The aluminum oxide coated particles were then transferred to a two-inch diameter graphite tube fluid bed coating furnace where they were fluidized by an argon gas stream and coated with a layer of pyrolytic carbon by the decomposition of acetylene. The temperature of the furnace was maintained at 1000 C. The flow rate of the argon through the furnace was 5.0 s.c.f.m. while the flow rate of the acetylene was 2.7 s.c.f.m. Pyrolysis of the acetylene gas was allowed to continue for 5 minutes during which time a substantially uniform layer of porous pyrolytic carbon was deposited on the aluminum oxidecoated spheriods to an average thickness of 3 microns.

After the coated particles had cooled, they were heated in a graphite tube furnace at 2200 C. for about 12 hours to effect removal of the aluminum oxide interlayer by diffusing it through the pyrolytic carbon coating.

After the aluminum oxide had been completely diffused through the porous pyrolytic carbon coating, a dense second coating of pyrolytic carbon was applied to the particles to an average thickness of 12 microns. The second coating was applied at a temperature of about 2000 C. using a mixture of helium and methane in the same two-inch diameter fluid bed coating furnace used to apply the inner coating. The flow rate of the helium was 6.0 s.c.f.m. while the flow rate of the methane was 0.04 s.c.f.m. Pyrolysis was allowed to continue for 15 minutes.

In a similar manner, particles of pyrolytic carbon coated zirconium carbide, tungsten carbide and titanium carbide were encapsulated within a pyrolytic carbon shell having an inner diameter greater than the outer diameter of such particles. Particles of plutonium carbide, uranium carbide, torium carbide, and uranium (thorium) carbide may likewise be encapsulated.

6 EXAMPLE 2 Particles having a low density porous layer between the pyrolytic carbon shell and the enclosed spherule were 7 7 prepared in a manner similar to that of Example 1 except that pyrolytic carbon was codeposited with the aluminum oxide layer by the pyrolysis of acetylene while the aluminum oxide was being applied. The conditions were the same as those described in Example 1 except that the flow rate of the argon during the codeposition was 1.5 s.c.f.m. and acetylene was added at a rate of 0.1 s.c.f.m. The codeposition was allowed to continue for 30 minutes.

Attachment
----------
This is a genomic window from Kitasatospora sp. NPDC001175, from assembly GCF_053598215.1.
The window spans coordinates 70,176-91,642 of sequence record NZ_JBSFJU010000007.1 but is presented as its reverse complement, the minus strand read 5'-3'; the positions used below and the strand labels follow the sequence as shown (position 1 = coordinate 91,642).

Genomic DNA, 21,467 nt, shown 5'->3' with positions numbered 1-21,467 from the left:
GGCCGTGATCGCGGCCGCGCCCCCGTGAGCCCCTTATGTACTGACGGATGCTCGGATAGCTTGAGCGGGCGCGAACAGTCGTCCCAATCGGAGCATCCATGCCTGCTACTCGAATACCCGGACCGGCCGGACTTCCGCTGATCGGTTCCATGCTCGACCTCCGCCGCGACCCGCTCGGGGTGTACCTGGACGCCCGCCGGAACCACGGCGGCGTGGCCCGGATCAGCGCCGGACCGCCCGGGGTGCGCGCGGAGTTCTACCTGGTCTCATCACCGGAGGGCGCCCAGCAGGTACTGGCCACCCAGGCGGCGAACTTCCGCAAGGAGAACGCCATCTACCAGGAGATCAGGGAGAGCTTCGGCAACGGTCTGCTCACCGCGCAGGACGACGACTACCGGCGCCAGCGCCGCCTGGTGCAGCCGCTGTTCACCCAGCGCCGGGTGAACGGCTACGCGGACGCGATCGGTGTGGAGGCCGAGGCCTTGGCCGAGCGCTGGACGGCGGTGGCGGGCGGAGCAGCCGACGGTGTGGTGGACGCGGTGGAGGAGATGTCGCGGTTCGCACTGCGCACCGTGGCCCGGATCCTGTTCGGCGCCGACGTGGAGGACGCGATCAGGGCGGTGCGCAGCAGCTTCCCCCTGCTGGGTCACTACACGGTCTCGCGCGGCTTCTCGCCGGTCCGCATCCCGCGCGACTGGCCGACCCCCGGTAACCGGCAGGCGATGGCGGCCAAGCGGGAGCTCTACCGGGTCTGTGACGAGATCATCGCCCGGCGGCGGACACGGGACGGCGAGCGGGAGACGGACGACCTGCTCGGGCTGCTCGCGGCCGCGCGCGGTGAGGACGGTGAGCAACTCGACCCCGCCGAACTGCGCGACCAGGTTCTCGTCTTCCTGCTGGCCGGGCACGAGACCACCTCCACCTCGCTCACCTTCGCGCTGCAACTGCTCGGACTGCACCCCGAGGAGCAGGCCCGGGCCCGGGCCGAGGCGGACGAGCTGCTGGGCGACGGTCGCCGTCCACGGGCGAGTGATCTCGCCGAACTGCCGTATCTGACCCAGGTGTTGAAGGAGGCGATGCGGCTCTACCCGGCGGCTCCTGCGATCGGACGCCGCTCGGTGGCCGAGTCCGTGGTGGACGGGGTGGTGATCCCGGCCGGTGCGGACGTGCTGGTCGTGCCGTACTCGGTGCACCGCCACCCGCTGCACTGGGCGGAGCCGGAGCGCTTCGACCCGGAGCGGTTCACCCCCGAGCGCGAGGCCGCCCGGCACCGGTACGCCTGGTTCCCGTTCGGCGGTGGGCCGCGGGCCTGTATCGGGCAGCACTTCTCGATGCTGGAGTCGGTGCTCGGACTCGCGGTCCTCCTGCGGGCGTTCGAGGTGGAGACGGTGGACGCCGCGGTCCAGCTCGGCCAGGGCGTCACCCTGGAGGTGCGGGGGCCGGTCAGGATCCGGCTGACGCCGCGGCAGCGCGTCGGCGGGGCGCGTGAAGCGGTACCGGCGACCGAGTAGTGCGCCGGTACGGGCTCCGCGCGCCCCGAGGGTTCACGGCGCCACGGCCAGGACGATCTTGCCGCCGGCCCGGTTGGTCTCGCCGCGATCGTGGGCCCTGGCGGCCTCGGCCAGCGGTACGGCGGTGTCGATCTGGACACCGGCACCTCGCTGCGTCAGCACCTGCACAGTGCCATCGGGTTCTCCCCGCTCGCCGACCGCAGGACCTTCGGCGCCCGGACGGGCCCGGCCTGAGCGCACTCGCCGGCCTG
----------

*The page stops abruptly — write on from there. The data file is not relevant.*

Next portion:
What is claimed is:

1. A process for producing articles having a refractory substrate and a pyrolytic carbon coating wherein at least part. of the interface between the refractory substrate and the carbon coating is interrupted by a void volume which comprises depositing a layer of aluminum oxide on part of the surface of said refractory substrate, heating the thus coated refractory substrate in an atmosphere of an inert gas and a gaseous hydrocarbon at a temperature above the pyrolytic decomposition temperature of the hydrocarbon so as to pyrolyze the hydrocarbon gas and deposit a substantially uniform porous coating of pyrolytic carbon on the refractory substrate in a thickness which will not prevent the diffusion of aluminum oxide through it, heating the coated article so produced at a temperature sufficiently elevated and for a period of time sufiicient to volatilize the aluminum oxide layer and diffuse it through the porous carbon coating so as to leave a void between such coating and the refractory substrate on those portions of the refractory substrate formerly covered by the aluminum oxide.

2. A process as in claim 1 wherein the aluminum oxide layer is deposited on the surface of the refractory substrate by heating the substrate in an atmosphere of aluminum chloride vapor, water vapor and an inert gas at a temperature above that at which aluminum chloride and water react to form aluminum oxide so as to react said aluminum chloride and water and deposit a layer of aluminum oxide thereon.

3. A process as in claim 1 wherein the aluminum oxide layer is deposited on the surface of the refractory substrate by heating the substrate in an atmosphere of aluminum alkoxide vapor, and an inert gas at a temperature above that at which the aluminum alkoxide decomposes so as to deposit a layer of aluminum oxide thereon.

4. A process as in claim 3 wherein the aluminum alkoxide is aluminum triisopropoxide.

5. A process for producing nuclear fuel particles having a fissionable metal carbide spherule encapsulated within two spherically conforming pyrolytic carbon shells in which the interior volume of the inner shell is greater than the volume of the enclosed spherule which comprises depositing a layer of aluminum oxide on a solid fissionable metal carbide spherule, heating the thus coated spherule in an atmosphere of an inert gas and a gaseous hydrocarbon at a temperature above the pyrolytic decomposition temperature of the hydrocarbon so as to pyrolyze the hydrocarbon gas and deposit a substantially uniform porous coating of pyrolytic carbon on the spherule in a thickness which will provide a protective coating for the metal carbide but not prevent the diffusion of aluminum oxide through it, heating the coated particle so produced at a temperature sufficiently elevated and for a period of time sufficient to 'volatilize the aluminum oxide layer and diffuse it through the porous carbon coating so as to leave a void between such coating and the metal carbide spherule, and depositing a second dense substantially uniform and impermeable coating of spherically conforming pyrolytic carbon about the porous pyrolytic carbon coating by heating the particle so produced in an atmosphere of an inert gas and a gaseous hydrocarbon at a temperature above the pyrolytic decomposition temperature of the hydrocarbon so as to pyrolyze the hydrocarbon gas and deposit pyrolytic carbon on such particle.